Today I attended the the Clare Hall Ashby Lecture which was given by Richard Layard on the subject of Happiness and Values.
Four main explanatory variables for level of happiness:
- Perceived trustworthiness of individuals
- Perceived trustworthiness of governments
- … [one i missed]
- Divorce rate
“Tsunnami of individualism washing across the Atlantic and hitting Britain first.”
Thesis: Individualism is the problem because the statement “You should do the best you can” becomes “You should do better than others” (otherwise you cannot be doing your best). This gives us a zero-sum game. To get to away from a zero sum game want to have increased caring for others (compassion).
Mentions an unnamed famous French Monk who pointed out you need to do a lot of practice to be good at anything – and this applies to being happy too.
Main way we can get this kind of practice is through the school system (“Main institution under social control”).
Seligmann “positive psychology” thinking. 11 studies, one unsuccessful, average reduction in depression of a half, reduction in delinquency by 1/3.
Got to get education onto the same scientific basis as other areas including psychological therary (now have proper double-blind evaluations etc). [ed: a little sceptical here as the data I’ve seen is still pretty inconclusive].
Silent reflection: “What am I like when I most like myself”. “What makes me happy and what makes other happy”.
- Moral education in schools. Should be in schools and should not be abstract. Train up emotional reactions more than intellectual evaluation.
- Should be taught in secondary schools by experts. Need a single dedicated member of staff to deal with this.
- “Will not succeed unless grounded in scientifically grounded truths. Values education has been thought of as ‘woolly’, even as ‘hot air’.” Science is a powerful instrument for persuading people, especially young people, that this is important.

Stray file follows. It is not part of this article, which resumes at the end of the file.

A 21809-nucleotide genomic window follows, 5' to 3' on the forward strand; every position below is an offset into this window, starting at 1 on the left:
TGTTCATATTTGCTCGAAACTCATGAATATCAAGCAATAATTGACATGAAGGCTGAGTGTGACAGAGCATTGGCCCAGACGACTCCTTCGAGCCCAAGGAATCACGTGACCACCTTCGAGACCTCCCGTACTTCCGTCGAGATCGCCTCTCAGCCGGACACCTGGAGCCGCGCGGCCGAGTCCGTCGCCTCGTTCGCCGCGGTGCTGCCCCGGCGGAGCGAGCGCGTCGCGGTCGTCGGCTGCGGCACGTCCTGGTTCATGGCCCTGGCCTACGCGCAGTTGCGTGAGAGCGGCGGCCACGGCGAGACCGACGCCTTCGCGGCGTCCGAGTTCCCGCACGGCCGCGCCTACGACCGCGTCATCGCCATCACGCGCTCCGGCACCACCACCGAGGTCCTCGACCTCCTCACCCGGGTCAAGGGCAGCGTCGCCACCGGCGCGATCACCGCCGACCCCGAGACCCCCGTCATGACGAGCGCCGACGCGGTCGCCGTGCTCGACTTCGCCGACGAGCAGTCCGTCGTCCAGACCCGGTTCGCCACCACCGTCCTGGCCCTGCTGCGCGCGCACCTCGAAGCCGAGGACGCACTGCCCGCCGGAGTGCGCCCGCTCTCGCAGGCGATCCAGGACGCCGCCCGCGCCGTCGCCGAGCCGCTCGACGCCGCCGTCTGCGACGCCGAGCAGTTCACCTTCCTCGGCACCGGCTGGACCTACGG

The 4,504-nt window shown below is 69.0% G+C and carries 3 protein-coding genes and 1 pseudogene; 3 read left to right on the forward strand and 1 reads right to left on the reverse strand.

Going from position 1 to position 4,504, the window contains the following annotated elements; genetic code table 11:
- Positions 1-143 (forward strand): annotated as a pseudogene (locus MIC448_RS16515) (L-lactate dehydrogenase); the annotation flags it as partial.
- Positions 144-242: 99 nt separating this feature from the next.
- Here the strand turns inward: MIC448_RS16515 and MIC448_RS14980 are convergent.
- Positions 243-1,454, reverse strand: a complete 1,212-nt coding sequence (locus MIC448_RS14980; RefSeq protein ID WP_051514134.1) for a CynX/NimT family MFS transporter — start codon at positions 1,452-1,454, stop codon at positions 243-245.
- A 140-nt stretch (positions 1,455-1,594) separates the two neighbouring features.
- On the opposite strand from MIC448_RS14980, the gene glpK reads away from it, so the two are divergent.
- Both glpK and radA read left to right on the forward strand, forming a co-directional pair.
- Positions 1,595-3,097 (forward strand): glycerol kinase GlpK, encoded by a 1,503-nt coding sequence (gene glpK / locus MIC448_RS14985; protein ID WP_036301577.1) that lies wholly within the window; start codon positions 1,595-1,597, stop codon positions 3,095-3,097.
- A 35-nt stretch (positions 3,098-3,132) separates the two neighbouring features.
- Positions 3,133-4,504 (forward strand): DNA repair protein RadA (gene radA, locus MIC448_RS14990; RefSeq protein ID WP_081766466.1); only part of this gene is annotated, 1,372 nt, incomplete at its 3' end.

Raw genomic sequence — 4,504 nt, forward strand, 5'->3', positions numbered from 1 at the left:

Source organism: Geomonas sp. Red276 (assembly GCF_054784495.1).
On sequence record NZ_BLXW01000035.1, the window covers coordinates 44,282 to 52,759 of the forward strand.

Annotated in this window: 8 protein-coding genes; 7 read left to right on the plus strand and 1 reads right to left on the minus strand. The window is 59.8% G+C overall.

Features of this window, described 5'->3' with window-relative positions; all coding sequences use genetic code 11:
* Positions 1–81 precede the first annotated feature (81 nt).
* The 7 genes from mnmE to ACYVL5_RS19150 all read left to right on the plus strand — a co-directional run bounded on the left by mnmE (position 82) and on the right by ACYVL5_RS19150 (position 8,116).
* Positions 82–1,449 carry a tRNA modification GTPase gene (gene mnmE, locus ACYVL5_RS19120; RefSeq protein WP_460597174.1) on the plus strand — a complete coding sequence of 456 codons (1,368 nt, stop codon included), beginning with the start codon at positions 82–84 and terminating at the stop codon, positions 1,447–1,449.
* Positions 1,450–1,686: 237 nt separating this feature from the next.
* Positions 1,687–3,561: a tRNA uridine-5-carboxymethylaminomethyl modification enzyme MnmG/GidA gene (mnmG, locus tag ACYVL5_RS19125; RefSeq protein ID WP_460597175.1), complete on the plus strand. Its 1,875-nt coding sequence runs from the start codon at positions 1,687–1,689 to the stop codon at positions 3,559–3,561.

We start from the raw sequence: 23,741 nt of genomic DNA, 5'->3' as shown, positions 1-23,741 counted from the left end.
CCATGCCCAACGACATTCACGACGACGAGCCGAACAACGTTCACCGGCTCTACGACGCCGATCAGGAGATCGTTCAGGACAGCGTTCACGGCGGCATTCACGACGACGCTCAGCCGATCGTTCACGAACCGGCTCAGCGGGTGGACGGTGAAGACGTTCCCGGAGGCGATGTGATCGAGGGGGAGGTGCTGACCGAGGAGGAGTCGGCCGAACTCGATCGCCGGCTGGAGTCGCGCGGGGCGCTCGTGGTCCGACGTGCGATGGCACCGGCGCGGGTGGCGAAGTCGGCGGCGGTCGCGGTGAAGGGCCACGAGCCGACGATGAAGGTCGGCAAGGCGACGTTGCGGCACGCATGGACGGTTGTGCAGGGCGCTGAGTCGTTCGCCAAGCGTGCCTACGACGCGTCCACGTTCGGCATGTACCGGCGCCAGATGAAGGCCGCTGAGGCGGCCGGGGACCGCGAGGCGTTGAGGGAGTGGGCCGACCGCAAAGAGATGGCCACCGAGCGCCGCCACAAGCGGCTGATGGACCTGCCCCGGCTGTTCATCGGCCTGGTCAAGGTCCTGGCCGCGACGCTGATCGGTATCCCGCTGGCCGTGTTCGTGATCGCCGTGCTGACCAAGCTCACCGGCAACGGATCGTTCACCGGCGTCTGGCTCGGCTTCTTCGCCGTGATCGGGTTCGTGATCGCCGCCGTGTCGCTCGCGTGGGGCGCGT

- Curriculum. Managing your feelings. Loving and servings others. (Service is not common nowadays but need to reinvent). Work and Money. Sex and Parenting. …
Various. In response to one Layard mentions recent survey which shows people are less likely to say something if they are given too much change.
- Most interactions are more anonymous because of increasing social and technological complexity of society.
- We generally trust strangers less than those we know well and have more social and empathetic connection with those in our immediate community than a large multinational.
- But then many of these changes in trust (and happiness) may not be a result of changing values but indirect results of the changing systems of production and exchange.
- That is values are changed by these systems not the other way round.
- Won’t these changes involve some fairly radical reorientation of the economics and social systems of the modern world – more localized production and interaction.